Is it legal for the government to take your personal property away because it was used in connection with a crime — even if you personally had nothing to do with the crime and were never even charged with an offense (let alone convicted)? That’s the question that a class action lawsuit filed recently in the United States District Court of Alabama’s Northern District on behalf of hundreds of potential litigants.
The woman at the heart of the lawsuit, through her attorney, claims that the state’s civil asset forfeiture program is in violation of at least three amendments to the U.S. Constitution.
The woman was staying with a friend while she was separated from her husband. Meanwhile, her car was seized as part of a drug trafficking bust. She was nowhere near the scene and had no idea her car was being used for drug activity. That didn’t stop the state, however, from keeping the car under laws that were meant to punish drug traffickers and deprive them of assets and ill-gotten goods — not punish ordinary people who are, arguably, victims themselves.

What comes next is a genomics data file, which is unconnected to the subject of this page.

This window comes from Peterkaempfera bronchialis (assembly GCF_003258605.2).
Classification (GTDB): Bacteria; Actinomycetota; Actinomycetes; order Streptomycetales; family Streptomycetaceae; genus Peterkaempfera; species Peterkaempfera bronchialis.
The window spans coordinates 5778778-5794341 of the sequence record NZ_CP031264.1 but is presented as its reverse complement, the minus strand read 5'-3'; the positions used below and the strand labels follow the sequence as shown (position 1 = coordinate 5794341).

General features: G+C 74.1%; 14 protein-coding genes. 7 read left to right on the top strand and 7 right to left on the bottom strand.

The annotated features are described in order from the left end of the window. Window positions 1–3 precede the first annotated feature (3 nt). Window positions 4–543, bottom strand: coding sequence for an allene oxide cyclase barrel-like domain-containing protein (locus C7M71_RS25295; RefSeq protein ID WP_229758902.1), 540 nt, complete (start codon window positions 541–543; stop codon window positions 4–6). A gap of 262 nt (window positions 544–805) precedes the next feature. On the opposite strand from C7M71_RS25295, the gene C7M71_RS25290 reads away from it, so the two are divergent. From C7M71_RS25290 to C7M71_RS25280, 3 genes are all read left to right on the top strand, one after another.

The Alabama Attorney General’s office has yet to respond to the lawsuit, which claims that the state’s program for civil asset forfeiture:
- Deprives citizens of the ability to challenge a seizure in a timely hearing with a neutral decision-maker
- Permits a conflict of interest by the state and local law enforcement departments that both directly press civil forfeiture actions and profit from them
- Imposes excessive fines on the citizens of the state in the form of legal fees to try to reclaim their property and by virtue of depriving them of the property itself
This is the latest move in a fierce legal pushback against civil forfeiture laws not only in Alabama but elsewhere in the country. Many in the legal community view civil forfeiture laws as a system running amuck and trampling the rights of innocent people with impunity.
If you’ve been victimized by asset forfeiture laws, find out what you can do to fight back and regain your property.